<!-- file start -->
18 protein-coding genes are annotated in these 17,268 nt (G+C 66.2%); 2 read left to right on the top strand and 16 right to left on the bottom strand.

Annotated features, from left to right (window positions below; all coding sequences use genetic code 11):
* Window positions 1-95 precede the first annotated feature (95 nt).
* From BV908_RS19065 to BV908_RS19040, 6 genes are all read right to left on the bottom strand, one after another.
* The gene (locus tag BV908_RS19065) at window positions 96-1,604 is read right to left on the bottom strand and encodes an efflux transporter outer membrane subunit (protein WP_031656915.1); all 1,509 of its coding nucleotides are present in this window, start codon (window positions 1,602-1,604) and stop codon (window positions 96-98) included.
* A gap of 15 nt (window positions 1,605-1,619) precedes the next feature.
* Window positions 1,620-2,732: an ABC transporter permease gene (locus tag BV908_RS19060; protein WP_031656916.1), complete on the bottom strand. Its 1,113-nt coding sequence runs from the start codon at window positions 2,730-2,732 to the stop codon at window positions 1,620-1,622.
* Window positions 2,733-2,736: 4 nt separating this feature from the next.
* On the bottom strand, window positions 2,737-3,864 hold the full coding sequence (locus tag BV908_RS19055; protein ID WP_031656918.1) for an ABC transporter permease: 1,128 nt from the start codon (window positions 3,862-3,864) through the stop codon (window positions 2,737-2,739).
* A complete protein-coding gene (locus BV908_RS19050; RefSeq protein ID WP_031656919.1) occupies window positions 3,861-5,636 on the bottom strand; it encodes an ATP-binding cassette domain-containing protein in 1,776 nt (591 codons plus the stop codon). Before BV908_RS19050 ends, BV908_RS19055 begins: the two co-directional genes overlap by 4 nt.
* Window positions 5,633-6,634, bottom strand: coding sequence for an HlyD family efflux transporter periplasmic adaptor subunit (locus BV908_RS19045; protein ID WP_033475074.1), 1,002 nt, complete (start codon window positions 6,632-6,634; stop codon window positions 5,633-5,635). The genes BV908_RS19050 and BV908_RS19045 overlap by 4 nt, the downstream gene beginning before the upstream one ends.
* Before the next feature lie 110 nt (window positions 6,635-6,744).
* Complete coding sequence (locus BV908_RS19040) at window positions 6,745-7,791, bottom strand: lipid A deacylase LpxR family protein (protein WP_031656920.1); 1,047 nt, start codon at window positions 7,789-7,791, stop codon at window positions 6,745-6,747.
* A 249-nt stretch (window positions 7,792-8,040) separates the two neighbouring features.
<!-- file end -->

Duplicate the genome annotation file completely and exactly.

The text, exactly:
18 protein-coding genes are annotated in these 17,268 nt (G+C 66.2%); 2 read left to right on the top strand and 16 right to left on the bottom strand.

Annotated features, from left to right (window positions below; all coding sequences use genetic code 11):
* Window positions 1-95 precede the first annotated feature (95 nt).
* From BV908_RS19065 to BV908_RS19040, 6 genes are all read right to left on the bottom strand, one after another.
* The gene (locus tag BV908_RS19065) at window positions 96-1,604 is read right to left on the bottom strand and encodes an efflux transporter outer membrane subunit (protein WP_031656915.1); all 1,509 of its coding nucleotides are present in this window, start codon (window positions 1,602-1,604) and stop codon (window positions 96-98) included.
* A gap of 15 nt (window positions 1,605-1,619) precedes the next feature.
* Window positions 1,620-2,732: an ABC transporter permease gene (locus tag BV908_RS19060; protein WP_031656916.1), complete on the bottom strand. Its 1,113-nt coding sequence runs from the start codon at window positions 2,730-2,732 to the stop codon at window positions 1,620-1,622.
* Window positions 2,733-2,736: 4 nt separating this feature from the next.
* On the bottom strand, window positions 2,737-3,864 hold the full coding sequence (locus tag BV908_RS19055; protein ID WP_031656918.1) for an ABC transporter permease: 1,128 nt from the start codon (window positions 3,862-3,864) through the stop codon (window positions 2,737-2,739).
* A complete protein-coding gene (locus BV908_RS19050; RefSeq protein ID WP_031656919.1) occupies window positions 3,861-5,636 on the bottom strand; it encodes an ATP-binding cassette domain-containing protein in 1,776 nt (591 codons plus the stop codon). Before BV908_RS19050 ends, BV908_RS19055 begins: the two co-directional genes overlap by 4 nt.
* Window positions 5,633-6,634, bottom strand: coding sequence for an HlyD family efflux transporter periplasmic adaptor subunit (locus BV908_RS19045; protein ID WP_033475074.1), 1,002 nt, complete (start codon window positions 6,632-6,634; stop codon window positions 5,633-5,635). The genes BV908_RS19050 and BV908_RS19045 overlap by 4 nt, the downstream gene beginning before the upstream one ends.
* Before the next feature lie 110 nt (window positions 6,635-6,744).
* Complete coding sequence (locus BV908_RS19040) at window positions 6,745-7,791, bottom strand: lipid A deacylase LpxR family protein (protein WP_031656920.1); 1,047 nt, start codon at window positions 7,789-7,791, stop codon at window positions 6,745-6,747.
* A 249-nt stretch (window positions 7,792-8,040) separates the two neighbouring features.